Jeffrey Kibbey ’79 hit the ground running after his Orchard experience. After he graduated from Tulane Law School, he established a firm in Louisville, Kentucky, which grew to include offices in Lexington and Cincinnati. He was recognized as the nation’s top litigation counsel by multiple multi-national banking entities.
Most recently, Jeff was General Counsel and Chief Compliance Officer at Sierra Pacific Mortgage Company. That was until he received a call from Zillow, the largest online database of real estate information in the world.
Catch up with Jeff in our Q&A below to find out more about his new position and how he credits Orchard for helping him discover the joy of learning.
Four decades have passed since you graduated from Orchard. Do you still keep in touch with anyone from your class?
Absolutely. Facebook has been great for that, although I think I would have maintained lifelong friendships from Orchard regardless. It’s funny - I keep in regular contact with around fifteen classmates, but only one high school friend, and no one from college or law school. My Orchard friendships go all the way back to sixth grade. That’s pretty incredible when you think about it – how our lives have been either loosely or closely linked since we were ten or eleven years old. I know that many of my classmates regularly meet up on weekends, and if I were closer to Indy, I would probably do that, too. We have had a few unofficial reunions through the years – I’ve attached a photo below from 2014 with members of our eighth grade class. One of my classmates started working in the Sacramento/El Dorado Hills area just shortly after I left that area – missed each other by days! What a coincidence.
We heard you recently moved up north from El Dorado Hills, California to Seattle, Washington.
That’s right. In California, I was General Counsel and Chief Compliance Officer at Sierra Pacific Mortgage Company, one of the nation’s top twenty mortgage lenders. It was really my “dream job” …… until I got a call from Zillow.com. They asked me to come to their headquarters in Seattle and work with them as they prepare to enter the mortgage industry as a lender. So I now work as Vice President of Compliance for Zillow.com, and as Chief Compliance Officer for Zillow Home Loans and Zillow Group Marketplace. Zillow maintains the largest online database of real estate information in the world with over 110 million unique listings every month. In addition, Zillow provides a wide array of real estate related products and services through its affiliated entities such as Trulia, Street Easy, DotLoop, RealEstate.com, HotPads, and a few others. Anyway, it all happened petty quickly. My wife was out of the country when Zillow called, so I made a shore-to-ship call to her, told her about the opportunity, and by the time she got back on dry land, we had made the decision to move to Seattle!
Zillow sounds like a fun job—everyone loves to peruse that site. I bet this made your move a lot easier haha.
You bet! In fact, I found my last two houses on Zillow.com. And who hasn’t perused Zillow to check out the Zestimates? It’s a lot of fun – but also a really useful tool. It’s great to get a behind-the-scenes look at how the website is evolving and developing. There are thousands of people working to improve Zillow.com every day.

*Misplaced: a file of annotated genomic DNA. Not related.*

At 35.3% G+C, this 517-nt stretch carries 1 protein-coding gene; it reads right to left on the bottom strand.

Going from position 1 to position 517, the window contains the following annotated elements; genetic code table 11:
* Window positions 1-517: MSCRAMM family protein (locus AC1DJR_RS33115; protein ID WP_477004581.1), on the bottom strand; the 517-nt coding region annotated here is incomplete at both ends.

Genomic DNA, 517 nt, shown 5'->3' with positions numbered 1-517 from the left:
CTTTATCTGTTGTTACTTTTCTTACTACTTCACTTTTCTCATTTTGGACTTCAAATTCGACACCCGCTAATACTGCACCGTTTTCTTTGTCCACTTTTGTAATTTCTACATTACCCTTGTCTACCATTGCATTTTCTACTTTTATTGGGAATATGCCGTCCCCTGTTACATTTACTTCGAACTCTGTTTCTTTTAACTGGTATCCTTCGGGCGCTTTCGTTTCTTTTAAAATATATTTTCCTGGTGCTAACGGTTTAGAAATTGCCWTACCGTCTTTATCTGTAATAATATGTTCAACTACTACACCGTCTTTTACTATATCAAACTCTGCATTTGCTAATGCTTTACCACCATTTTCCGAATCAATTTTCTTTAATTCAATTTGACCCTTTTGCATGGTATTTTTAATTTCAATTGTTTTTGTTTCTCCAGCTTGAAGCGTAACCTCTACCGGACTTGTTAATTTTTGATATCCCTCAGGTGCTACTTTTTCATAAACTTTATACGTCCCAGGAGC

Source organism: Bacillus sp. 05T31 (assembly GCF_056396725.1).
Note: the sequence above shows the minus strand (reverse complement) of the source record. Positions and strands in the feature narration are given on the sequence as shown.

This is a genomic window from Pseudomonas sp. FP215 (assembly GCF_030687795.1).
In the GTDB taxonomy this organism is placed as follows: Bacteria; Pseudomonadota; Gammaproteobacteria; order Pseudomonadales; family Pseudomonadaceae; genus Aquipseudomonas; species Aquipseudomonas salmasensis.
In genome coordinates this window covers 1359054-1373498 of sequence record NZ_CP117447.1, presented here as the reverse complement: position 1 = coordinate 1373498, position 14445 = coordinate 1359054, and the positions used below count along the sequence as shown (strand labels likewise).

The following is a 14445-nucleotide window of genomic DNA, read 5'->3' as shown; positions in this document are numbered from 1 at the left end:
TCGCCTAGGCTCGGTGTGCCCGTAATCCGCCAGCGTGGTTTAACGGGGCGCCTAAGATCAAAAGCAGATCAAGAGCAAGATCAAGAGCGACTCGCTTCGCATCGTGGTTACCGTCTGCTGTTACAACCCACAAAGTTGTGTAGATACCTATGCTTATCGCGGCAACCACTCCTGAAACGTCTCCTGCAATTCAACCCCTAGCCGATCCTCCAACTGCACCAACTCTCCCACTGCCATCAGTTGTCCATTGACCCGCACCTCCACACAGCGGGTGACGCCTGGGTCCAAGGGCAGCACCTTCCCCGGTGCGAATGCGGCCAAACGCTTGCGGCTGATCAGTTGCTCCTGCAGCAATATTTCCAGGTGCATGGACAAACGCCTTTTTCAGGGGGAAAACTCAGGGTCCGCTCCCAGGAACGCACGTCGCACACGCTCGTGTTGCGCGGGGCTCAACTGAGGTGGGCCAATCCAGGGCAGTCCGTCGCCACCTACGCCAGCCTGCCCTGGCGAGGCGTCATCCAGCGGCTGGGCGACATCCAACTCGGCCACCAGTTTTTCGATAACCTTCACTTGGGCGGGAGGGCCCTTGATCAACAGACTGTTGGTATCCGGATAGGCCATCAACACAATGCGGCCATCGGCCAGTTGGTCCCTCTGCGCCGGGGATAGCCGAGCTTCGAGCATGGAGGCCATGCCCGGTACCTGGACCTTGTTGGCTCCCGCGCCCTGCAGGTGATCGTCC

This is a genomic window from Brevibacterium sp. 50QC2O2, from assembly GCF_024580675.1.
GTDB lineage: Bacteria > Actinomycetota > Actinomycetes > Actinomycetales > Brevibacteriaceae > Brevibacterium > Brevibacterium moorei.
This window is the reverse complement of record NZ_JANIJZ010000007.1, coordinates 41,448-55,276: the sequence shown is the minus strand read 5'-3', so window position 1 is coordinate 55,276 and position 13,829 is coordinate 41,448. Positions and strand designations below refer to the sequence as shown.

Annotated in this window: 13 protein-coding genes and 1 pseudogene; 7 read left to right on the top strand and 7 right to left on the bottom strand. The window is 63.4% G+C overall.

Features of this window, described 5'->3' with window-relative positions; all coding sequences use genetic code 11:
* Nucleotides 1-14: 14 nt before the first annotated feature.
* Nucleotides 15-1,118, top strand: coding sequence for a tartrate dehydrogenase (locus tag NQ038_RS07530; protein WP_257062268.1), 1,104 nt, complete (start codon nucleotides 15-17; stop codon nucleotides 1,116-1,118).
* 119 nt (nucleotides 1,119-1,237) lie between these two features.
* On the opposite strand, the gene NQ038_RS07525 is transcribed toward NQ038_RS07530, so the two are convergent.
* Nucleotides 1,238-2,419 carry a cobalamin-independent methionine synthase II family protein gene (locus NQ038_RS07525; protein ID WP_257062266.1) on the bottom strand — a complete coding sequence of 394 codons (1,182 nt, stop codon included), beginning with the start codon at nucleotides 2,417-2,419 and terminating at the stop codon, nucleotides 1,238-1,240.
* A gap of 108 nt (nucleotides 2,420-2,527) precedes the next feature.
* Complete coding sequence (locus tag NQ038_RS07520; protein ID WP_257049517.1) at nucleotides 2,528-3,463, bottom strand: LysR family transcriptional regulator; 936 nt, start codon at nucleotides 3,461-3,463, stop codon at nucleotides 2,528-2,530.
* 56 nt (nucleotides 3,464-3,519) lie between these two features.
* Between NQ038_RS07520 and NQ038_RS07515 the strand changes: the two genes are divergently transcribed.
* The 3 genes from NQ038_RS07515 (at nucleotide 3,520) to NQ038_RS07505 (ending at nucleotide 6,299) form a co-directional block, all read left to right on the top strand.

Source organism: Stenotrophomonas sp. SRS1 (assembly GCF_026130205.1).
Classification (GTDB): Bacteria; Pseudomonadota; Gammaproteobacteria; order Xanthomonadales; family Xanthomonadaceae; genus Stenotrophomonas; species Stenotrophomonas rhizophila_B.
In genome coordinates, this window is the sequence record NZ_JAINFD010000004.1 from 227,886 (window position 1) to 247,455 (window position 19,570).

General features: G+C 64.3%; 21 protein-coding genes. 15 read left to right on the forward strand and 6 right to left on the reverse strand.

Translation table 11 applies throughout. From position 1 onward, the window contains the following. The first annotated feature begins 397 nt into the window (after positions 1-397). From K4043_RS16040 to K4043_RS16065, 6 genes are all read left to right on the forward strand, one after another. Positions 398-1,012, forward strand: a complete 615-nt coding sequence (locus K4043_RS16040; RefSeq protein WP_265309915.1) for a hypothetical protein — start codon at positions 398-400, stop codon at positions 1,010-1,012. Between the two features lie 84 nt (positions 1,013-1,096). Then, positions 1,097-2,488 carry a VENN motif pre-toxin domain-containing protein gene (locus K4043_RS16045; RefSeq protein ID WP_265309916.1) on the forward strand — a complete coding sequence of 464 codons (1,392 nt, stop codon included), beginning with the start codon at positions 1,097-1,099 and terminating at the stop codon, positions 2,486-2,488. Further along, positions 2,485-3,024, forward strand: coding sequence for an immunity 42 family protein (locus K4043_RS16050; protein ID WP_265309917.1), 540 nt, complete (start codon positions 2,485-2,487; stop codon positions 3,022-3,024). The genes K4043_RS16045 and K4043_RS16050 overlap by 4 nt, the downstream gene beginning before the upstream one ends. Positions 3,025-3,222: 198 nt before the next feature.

What was your educational journey after graduating from Orchard?
I like to say that I had the best high school education – I went to five high schools! Haha. After Orchard, I started working in professional radio while I went to school, and that carried me around the country at a really young age. Ultimately, when I felt like I had completed my journey in broadcast media, I went to Tulane University and then Tulane Law School in New Orleans, where I graduated with honors. Orchard prepared me really well for Tulane – early on, I realized that school could be a lot of fun. Some people learn to dread going to class, but I learned that class is where you challenge yourself, and have a lot of fun doing it. Classes were never anything to dread, or to be anxious about. So Orchard, as much as anything else, taught me about learning as much as it taught me about what I was learning – be it grammar, math, science, etc.
What kind of role has Orchard played in getting you to where you are today?
The progressive educational plan that Orchard pursues, I think, teaches far more than just the rote academic basics. It gives you the building blocks for the whole person, and when used actively and correctly, shapes you socially, academically, and emotionally. I have a deeper level of confidence when I stand in front of a jury, or when I’m briefing Congressional committees on finance theory, because I know I’m prepared, and I know I have a solid foundation. I know how to connect with people that I’m talking to, and that’s something that is instilled through the kinds of experiences that Orchard provided me. When you’re secure in who you are, and what you are doing, the world can open up for you.
Final words: any specific teacher have a substantial impact on you?
Missy Cummins used to tutor me at the Eli Lilly estate, which was always a treat for me. Imagine reading Dickens in Mr. Lilly’s greenhouse!
In my first semester in 7th grade grammar class, Mike Brown graded me with a “D minus minus minus.” At first, I thought I’d appeal the grade, since there’s no such thing as a “D minus minus minus.” I was pretty sure that I would win that one, but Mr. Brown quickly convinced me that my appeal would only lead to a worse grade – and there’s no such thing as an “F plus.” I was appropriately shamed and humbled, and I quickly learned that "taking it easy” had consequences that were, let’s say, unsavory and un-doable. I never got less than a “B” in any class – ever again, all the way through law school. It was a great wake-up call, and one that stays with me to this day. “D minus minus minus.” Pure genius.